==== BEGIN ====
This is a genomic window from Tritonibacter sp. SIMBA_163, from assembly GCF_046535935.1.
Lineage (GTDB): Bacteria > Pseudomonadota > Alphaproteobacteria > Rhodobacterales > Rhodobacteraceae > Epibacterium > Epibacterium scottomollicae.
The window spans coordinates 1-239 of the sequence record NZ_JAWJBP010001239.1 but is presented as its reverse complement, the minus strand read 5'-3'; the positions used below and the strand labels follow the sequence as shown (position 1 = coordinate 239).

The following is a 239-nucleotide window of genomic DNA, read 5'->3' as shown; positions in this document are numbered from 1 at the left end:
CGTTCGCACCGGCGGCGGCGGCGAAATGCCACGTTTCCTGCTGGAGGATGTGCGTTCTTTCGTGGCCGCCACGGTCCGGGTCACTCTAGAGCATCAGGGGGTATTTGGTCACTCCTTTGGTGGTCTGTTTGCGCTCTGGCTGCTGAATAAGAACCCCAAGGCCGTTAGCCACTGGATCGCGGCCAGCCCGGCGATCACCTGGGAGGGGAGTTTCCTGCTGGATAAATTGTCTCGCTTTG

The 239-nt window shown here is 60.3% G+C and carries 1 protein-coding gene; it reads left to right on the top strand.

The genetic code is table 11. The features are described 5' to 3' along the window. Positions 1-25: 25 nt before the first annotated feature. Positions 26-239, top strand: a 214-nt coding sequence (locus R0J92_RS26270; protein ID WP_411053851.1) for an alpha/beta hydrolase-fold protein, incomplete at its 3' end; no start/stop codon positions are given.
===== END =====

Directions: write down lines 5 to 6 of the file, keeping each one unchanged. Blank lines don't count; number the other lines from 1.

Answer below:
CGTTCGCACCGGCGGCGGCGGCGAAATGCCACGTTTCCTGCTGGAGGATGTGCGTTCTTTCGTGGCCGCCACGGTCCGGGTCACTCTAGAGCATCAGGGGGTATTTGGTCACTCCTTTGGTGGTCTGTTTGCGCTCTGGCTGCTGAATAAGAACCCCAAGGCCGTTAGCCACTGGATCGCGGCCAGCCCGGCGATCACCTGGGAGGGGAGTTTCCTGCTGGATAAATTGTCTCGCTTTG

The 239-nt window shown here is 60.3% G+C and carries 1 protein-coding gene; it reads left to right on the top strand.